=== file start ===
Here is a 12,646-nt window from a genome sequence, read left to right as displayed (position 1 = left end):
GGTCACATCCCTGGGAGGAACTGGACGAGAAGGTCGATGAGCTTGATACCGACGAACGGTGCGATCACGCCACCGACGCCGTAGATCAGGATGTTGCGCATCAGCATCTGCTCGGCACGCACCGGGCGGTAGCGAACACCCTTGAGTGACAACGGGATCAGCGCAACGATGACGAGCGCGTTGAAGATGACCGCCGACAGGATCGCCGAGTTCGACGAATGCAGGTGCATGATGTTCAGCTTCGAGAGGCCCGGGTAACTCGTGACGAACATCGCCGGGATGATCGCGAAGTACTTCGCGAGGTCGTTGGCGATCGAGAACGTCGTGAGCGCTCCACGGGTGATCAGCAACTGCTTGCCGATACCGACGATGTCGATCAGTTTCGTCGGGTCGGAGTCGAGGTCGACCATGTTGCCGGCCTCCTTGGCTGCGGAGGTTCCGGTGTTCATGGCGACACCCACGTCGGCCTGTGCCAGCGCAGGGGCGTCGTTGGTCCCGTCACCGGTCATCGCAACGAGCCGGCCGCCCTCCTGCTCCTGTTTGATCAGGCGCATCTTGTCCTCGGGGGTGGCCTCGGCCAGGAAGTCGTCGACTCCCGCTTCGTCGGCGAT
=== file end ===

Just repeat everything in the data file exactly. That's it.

Here is a 12,646-nt window from a genome sequence, read left to right as displayed (position 1 = left end):
GGTCACATCCCTGGGAGGAACTGGACGAGAAGGTCGATGAGCTTGATACCGACGAACGGTGCGATCACGCCACCGACGCCGTAGATCAGGATGTTGCGCATCAGCATCTGCTCGGCACGCACCGGGCGGTAGCGAACACCCTTGAGTGACAACGGGATCAGCGCAACGATGACGAGCGCGTTGAAGATGACCGCCGACAGGATCGCCGAGTTCGACGAATGCAGGTGCATGATGTTCAGCTTCGAGAGGCCCGGGTAACTCGTGACGAACATCGCCGGGATGATCGCGAAGTACTTCGCGAGGTCGTTGGCGATCGAGAACGTCGTGAGCGCTCCACGGGTGATCAGCAACTGCTTGCCGATACCGACGATGTCGATCAGTTTCGTCGGGTCGGAGTCGAGGTCGACCATGTTGCCGGCCTCCTTGGCTGCGGAGGTTCCGGTGTTCATGGCGACACCCACGTCGGCCTGTGCCAGCGCAGGGGCGTCGTTGGTCCCGTCACCGGTCATCGCAACGAGCCGGCCGCCCTCCTGCTCCTGTTTGATCAGGCGCATCTTGTCCTCGGGGGTGGCCTCGGCCAGGAAGTCGTCGACTCCCGCTTCGTCGGCGAT